The cover of one issue shows a muscular little guy in a beret and cape alongside a character who looks like a cross between the Incredible Hulk and Ben Hur. The two heroes are being crushed by a spherical monster with an evil grin.
“AIIIEEE!” the man with the beret is crying, in obvious pain. “We’re being ANNIHILATED by ABSURDITY!”
Slanting across the top of the page, in lightning-bolt script, are the words: “CAMUS AND SISYPHUS VS. AN UNINTELLIGIBLE UNIVERSE!!!”
“What’s old Sisyphus wearing?” I asked.
“Oh, you know,” she said, “one of those gladiator get-ups.”
I mentioned that it might be a little unlikely for a figure of Greek mythology to be wearing clothes from ancient Rome. Delores clicked her tongue and sighed.
“You’re always worrying about unnecessary details,” she said. “When are you going to stop wasting your life on all these details? The world is simple, colorful, and concise, if you want it to be. From now on, I’m interested only in the parts of life with clever dialogue, built-in drama, fast-paced action, and overwhelming passion.”
This is the reason that she doesn’t ever want to have children, she says. It’s also, I assume, the reason that — other than the occasional perfunctory inquiry about my father’s condition — she doesn’t concern herself with my family. My mother, of course, finds her daughter-in-law’s standoffishness terribly confusing. I can only point out that Delores treats her own family with equal reticence. She mentions her own father so infrequently, for example, that I’m sometimes hard-pressed to remember his name.
One night, I left the hospital late. On the walk home, I walloped a guy, just because. He was drunk, and when I hit him, he sat down and started to cry. I could still hear him wailing a block and a half away. The truth hurts, I guess, and everyone’s got to face up to it sooner or later, but I felt sorry to be the messenger.
When I got home, I couldn’t sleep. I had a pounding headache, and everything — the blue glow of the clock radio, the soft rattle of the breeze against the windows, the feeling of the silk pillowcase against my neck — made me apprehensive. Finally, I wrapped myself tight around Delores. In her sleep, she pushed me away.
“Baby,” I said, “I need to talk.”
“ ’Bout what?”
“Would you still love me if I were just a regular actuary?”
“Don’t be silly,” she said. “It’s too late for that. This isn’t Halloween dress-up anymore.”
Deep, steady breaths hissed through her teeth.
“Wake up,” I said. “I need somebody to talk to right now.”
She grunted and slid away. “Details,” she mumbled. “Details, details, details.”
While my father was watching me on the six o’clock news, I was in his hospital room, watching him. Up his nostrils were plastic tubes, which supplied him with pure oxygen while allowing him to talk — which was, however, unnecessary. For the last few weeks, he seems to have given up entirely on speech. The doctors tell us he’s in a lot of pain.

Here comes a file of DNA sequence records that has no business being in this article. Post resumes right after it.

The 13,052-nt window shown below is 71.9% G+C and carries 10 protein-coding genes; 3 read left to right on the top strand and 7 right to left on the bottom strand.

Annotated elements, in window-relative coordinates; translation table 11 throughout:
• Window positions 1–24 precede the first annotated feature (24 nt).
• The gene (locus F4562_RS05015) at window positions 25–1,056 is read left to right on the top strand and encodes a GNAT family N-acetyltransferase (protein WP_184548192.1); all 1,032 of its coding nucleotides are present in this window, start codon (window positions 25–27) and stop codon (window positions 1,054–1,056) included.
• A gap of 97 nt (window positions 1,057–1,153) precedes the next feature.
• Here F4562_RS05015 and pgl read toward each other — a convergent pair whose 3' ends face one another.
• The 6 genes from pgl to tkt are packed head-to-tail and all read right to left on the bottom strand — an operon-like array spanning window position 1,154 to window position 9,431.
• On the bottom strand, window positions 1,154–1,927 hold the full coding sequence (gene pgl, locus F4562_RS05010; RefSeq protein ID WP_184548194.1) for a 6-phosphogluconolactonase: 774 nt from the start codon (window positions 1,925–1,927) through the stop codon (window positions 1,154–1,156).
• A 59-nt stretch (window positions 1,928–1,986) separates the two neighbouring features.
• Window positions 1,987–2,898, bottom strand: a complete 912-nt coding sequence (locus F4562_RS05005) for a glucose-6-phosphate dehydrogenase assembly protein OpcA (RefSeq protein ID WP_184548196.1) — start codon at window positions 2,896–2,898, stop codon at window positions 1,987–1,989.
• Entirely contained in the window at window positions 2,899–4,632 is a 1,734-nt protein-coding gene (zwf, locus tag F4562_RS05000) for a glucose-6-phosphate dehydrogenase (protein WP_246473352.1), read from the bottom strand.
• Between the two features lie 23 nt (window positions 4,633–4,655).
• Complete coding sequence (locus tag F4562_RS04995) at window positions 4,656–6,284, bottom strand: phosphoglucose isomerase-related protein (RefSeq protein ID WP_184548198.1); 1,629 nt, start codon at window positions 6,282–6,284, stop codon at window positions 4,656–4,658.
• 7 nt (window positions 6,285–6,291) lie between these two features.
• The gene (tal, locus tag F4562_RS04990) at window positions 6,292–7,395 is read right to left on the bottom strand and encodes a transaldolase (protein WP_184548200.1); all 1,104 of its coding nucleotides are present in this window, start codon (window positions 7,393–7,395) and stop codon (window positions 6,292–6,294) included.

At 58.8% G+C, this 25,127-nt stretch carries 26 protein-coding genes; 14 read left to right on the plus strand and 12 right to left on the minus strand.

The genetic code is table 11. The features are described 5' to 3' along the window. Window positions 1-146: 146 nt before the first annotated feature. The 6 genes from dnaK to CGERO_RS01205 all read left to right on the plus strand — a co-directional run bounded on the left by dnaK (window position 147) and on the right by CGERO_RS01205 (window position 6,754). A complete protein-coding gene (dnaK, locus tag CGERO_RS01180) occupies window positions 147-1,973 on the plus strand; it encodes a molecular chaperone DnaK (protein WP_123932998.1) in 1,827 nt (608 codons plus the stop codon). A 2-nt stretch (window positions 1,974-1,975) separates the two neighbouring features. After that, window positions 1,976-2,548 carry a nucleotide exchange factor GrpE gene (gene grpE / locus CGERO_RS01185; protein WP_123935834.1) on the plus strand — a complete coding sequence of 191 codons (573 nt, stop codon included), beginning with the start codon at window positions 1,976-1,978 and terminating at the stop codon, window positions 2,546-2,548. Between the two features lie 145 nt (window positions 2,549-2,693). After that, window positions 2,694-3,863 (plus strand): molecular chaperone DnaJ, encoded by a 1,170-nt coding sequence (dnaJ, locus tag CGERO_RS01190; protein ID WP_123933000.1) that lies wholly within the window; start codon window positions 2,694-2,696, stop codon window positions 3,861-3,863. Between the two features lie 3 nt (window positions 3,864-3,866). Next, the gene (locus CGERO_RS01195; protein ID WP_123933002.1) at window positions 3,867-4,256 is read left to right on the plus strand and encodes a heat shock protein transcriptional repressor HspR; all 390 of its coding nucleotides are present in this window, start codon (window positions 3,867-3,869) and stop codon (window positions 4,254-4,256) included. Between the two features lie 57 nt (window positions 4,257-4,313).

I’ve been nervous about the events that thrust me onto the screen that night. Delores, on the other hand, thinks the whole thing is a brilliant success. She’s right about one thing, anyway. The incident was a tribute to my intuition.
I had no idea who the guy was. He was walking down Adams slightly faster than everyone else, and it just seemed to me he might need a poke in the eye. I connected solidly.
“Your gig’s up, my friend,” I said. That’s when he handed me the gun.
I could have simply told the reporters that, yes, I knew he’d just robbed a CitiBank branch. I could have explained that I had chased him after the stick-up.
But I didn’t. They asked how I knew it was him, and, without thinking, I rashly said, “He just looked like someone who needed punching.” Suddenly there were calls from People and “20/20” on the answering machine, and my face on Dad’s TV.
My father watched, unblinking. His sunken, bluish sockets made his eyes bigger, brighter. I could hear myself saying something snappy on television, a bit of clever dialogue that would make Delores proud. The report ended, my face left the screen, and I waited. The anchormen exchanged pleasantries with the weatherman, and they both said good night. A commercial came on. His eyes didn’t move.
“What do you know, Dad?” I said, forcing a smile. “I’m a hero, too.”
He watched the commercial.
“I did it for you,” I said, not knowing why.
He turned his head to me, shut his eyes calmly, opened them, and drew a breath that made an airy whistle at the back of his throat.
Then he turned back to the television.
My sudden celebrity has put the crusade on hold, and I fear that it may be over entirely. Delores, on the other hand, thinks it’s just beginning. She announced at lunch today that she has all but closed a deal for the Mr. Fist series with Marvel Comics. A minor disagreement about movie rights is apparently the only holdup. My new manager, she told me, would be joining us for dinner to discuss talk-show appearances.
“You’ve got to come out of the trenches and lead others in the Crusade,” she said. “The whole world needs a good bopping, not just the Second City.”
Then she showed me her design for the first run of Mr. Fist T-shirts. In the research-and-development stage, she said, are Mr. Fist lunch boxes, Mr. Fist drinking mugs, Mr. Fist action figures, Mr. Fist key rings, Mr. Fist greeting cards, Mr. Fist adhesive strips, “Kiss my Fist” bumper stickers, Mr. Fist bubble bath, and a cookbook titled Mr. Fist’s Knuckle Sandwiches.
“In a few weeks, half of America will want to be just like Mr. Fist,” Delores proclaimed.
That’s exactly what I’m worried about. On my way to pick her up this evening, I felt someone squeeze my hand. It was an old man. There was nothing unusual about him, except that his eyes seemed to flash at me with recognition. I stood there, befuddled, while he put his hand on my shoulder, steadied himself, and, with some difficulty, unbent his neck and back so that his face was even with mine.
“Tell me everything, kid,” he said softly. “I’m all ears.” Then he pushed his coarse, cold lips gently against my cheek.
I knew just what he was up to.